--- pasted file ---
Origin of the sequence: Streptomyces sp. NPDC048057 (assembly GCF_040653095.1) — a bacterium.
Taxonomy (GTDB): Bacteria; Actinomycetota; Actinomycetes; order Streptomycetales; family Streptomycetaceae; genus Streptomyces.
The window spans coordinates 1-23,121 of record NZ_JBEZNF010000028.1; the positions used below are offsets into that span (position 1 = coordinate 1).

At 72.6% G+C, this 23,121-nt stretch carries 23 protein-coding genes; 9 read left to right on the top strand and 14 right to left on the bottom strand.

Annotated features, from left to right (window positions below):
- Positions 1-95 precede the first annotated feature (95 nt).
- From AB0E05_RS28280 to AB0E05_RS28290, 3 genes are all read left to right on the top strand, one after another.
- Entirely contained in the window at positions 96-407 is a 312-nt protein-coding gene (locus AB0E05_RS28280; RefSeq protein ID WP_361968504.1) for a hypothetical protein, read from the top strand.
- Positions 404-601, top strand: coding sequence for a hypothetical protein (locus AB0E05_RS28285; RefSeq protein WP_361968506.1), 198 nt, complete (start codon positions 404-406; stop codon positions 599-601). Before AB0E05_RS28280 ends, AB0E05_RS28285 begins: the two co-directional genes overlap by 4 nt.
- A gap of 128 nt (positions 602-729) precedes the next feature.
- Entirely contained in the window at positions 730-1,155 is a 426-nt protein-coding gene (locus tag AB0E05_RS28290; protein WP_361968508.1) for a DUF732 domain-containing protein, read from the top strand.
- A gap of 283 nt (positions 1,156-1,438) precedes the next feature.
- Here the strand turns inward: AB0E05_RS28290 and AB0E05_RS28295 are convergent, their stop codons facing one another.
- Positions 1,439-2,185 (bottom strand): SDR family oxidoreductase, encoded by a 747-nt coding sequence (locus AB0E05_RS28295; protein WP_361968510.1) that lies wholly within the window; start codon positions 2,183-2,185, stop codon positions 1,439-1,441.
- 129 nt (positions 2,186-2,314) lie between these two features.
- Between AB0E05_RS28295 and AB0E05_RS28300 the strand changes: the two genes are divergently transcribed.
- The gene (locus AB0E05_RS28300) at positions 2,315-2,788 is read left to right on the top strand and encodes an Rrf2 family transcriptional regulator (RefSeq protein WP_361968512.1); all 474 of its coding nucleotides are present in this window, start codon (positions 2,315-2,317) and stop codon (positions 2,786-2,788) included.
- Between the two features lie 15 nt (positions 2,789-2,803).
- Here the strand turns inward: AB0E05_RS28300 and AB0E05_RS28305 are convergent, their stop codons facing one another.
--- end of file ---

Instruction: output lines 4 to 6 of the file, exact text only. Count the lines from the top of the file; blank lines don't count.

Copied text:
At 72.6% G+C, this 23,121-nt stretch carries 23 protein-coding genes; 9 read left to right on the top strand and 14 right to left on the bottom strand.

Annotated features, from left to right (window positions below):
- Positions 1-95 precede the first annotated feature (95 nt).